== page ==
I am not the same as I was the last time I went to uni and I am glad I worked in between. The normal where I went was different to the normal where I live, yet still had many similarities (not the least of which that I was in the same country and English was still the primary language used).
As I approach my assignments I face myself questioning where I am headed with this. I had planned to do self directed study, but find myself wondering if this should not be altered, with some changed papers so I could do a thesis. I feel like I have a grasp on research, and that all the things I had considered so terrifying about original research just really aren’t as bad as I thought they were. At the same time I find myself questioning why I am actually wanting to make the change. Is it simply a matter of pride creeping in, or is it more pragmatic? Would I really want to do a second research masters to enter the PHD world as my current course seems to shut that notion down or is it better to suck it up now? One of the reasons for my original plan was that I was not intending to go further in a formal academic sense. Another was I have a broad interest in topics and didn’t want to spend too long on any one topic.
I have no fast answers. I have prayed for guidance and think I know the direction I should go in. Further prayer and thought is required outside of the influence of that sphere.
My flight is descending now so I shall sign off…not so much because of the descent, but more because I think this post is long enough and I have run out of things to say.
As promised (or perhaps forewarned), today’s focus was on quantitative analysis and taken by Dr Mira Peter. She faced teaching in a. Computer suite that had high ceilings and bare walls – it reminded me of my teaching space! Regardless of the environmental challenges, I learned a great deal that I had found challenging when I read it. I won’t type up all seven pages of notes (just wanted to throw that out there), but here are the key ideas I took away.
There are four common quantitative data gathering methods – observer action, interviews, questionnaires and databases.
A sample (which should be representative of the wider population in order for generalisation to occur) which is not representative is called BIASED
Some aspects were a throwback to high school statistics (thank goodness I had that foundation), and other aspects were new. Key terms included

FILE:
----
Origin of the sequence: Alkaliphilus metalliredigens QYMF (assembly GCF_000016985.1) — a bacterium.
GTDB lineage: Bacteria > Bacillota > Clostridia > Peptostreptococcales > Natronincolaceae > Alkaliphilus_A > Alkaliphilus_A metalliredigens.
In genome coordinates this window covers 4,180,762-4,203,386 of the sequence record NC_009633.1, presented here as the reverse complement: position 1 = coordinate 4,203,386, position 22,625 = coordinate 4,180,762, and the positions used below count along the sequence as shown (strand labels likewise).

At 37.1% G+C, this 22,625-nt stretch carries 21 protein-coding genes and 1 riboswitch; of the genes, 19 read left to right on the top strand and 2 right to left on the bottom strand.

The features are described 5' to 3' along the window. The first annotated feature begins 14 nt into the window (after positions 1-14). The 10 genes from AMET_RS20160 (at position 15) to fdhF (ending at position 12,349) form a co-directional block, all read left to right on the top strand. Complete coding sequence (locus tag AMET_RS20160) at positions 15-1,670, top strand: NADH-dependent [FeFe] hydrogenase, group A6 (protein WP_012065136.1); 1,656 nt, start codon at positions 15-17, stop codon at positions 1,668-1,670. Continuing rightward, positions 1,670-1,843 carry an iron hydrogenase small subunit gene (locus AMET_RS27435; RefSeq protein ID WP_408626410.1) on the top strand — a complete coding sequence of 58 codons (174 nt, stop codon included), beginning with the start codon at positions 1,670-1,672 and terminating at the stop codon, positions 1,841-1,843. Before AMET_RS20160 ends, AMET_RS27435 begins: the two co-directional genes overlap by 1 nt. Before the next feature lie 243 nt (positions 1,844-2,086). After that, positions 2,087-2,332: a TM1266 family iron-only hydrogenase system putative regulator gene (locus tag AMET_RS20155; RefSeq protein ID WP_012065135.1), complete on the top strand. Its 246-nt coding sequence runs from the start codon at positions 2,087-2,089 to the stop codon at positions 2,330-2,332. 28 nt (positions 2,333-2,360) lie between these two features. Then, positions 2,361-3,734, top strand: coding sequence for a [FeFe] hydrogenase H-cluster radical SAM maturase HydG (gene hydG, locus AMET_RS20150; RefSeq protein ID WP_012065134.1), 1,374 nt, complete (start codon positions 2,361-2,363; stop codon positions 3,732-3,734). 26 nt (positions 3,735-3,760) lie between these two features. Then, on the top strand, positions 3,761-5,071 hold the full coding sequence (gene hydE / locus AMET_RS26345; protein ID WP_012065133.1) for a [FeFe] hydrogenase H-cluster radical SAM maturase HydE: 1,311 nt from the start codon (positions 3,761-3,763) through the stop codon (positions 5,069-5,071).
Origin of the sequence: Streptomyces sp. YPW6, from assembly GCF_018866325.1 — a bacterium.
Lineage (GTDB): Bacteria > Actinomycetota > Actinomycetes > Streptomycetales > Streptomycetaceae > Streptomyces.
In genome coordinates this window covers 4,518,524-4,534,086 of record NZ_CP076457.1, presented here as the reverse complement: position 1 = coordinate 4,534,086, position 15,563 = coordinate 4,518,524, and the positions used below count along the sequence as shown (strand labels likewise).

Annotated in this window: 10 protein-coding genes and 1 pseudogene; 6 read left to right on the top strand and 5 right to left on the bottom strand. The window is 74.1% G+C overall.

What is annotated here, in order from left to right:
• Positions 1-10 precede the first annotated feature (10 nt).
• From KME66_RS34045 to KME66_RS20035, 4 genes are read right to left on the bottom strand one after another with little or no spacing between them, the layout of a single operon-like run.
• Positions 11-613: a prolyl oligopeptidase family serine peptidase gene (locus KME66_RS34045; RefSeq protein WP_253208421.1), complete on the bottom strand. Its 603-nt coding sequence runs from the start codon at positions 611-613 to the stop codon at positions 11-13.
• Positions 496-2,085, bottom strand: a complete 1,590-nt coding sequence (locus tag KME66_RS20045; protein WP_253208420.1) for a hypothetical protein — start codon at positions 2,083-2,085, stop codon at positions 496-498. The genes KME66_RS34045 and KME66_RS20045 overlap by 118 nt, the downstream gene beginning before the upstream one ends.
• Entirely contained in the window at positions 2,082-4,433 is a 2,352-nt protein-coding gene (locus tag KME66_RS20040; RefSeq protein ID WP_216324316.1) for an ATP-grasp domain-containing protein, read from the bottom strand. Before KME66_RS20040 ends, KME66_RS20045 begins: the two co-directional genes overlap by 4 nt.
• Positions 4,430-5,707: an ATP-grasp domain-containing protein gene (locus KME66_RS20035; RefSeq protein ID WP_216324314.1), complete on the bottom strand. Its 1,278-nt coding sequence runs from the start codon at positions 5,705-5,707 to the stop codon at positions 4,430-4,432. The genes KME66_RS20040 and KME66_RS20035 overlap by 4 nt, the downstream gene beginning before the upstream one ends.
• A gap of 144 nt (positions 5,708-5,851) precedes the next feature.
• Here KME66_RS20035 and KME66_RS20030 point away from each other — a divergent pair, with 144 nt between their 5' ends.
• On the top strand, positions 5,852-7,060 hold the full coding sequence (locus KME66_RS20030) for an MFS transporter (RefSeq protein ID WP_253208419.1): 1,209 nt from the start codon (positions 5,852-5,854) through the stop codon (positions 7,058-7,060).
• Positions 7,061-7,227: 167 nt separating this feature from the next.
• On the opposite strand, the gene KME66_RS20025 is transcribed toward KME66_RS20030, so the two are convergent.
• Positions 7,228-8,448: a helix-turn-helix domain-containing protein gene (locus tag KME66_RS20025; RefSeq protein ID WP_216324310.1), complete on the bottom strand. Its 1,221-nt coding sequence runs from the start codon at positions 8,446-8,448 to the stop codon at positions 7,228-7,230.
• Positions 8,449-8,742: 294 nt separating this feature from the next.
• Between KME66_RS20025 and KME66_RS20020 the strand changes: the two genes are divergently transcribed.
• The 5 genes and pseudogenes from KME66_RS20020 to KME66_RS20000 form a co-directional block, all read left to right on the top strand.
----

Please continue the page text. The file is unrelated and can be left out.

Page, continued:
Variable (something that changes)
Statistic (collected from the data
Parameter (statistics when talked about in terms of the population as a whole – inferred population)
There are two main types of variables: Independent (which is manipulated by the researcher) and dependent variable (DV) which is the OBSERVED OUTCOME (data of the independent variable being manipulated. Extraneous variables are also important, consisting of those variables which may affect the outcome e.g. Age of participants, experiment, the researcher or environmental factors. Extraneous variables need to be controlled for as much as is possible.
There are three kinds of data (at least – these were the three that were discussed in terms of today’s session): Nominal (yes/no type answers), ordinal (choose from one to five on a scale type answers) and continuous/scale data (think timing an athlete, measuring height etc).
We also learned how to work out a standard deviation (and then how to do it on excel), and about confidence intervals. Effect sizes were also discussed and how to work these out. And the different numbers – what they mean.
Alright… a better sentence about that….
There’s this thing called Cohen’s standard which is used by statisticians and data analysers. If (after various calculations are made the effect size is…
0.2 to 0.4 the effect size is small – real but hard to detect.
0.5 to 0.7 the effect size is medium – it can be seen and noticed
0.8 or above the effect size is large and very very obvious.
If the effect size is one, in education, this means that more than one year’s growth has been achieved.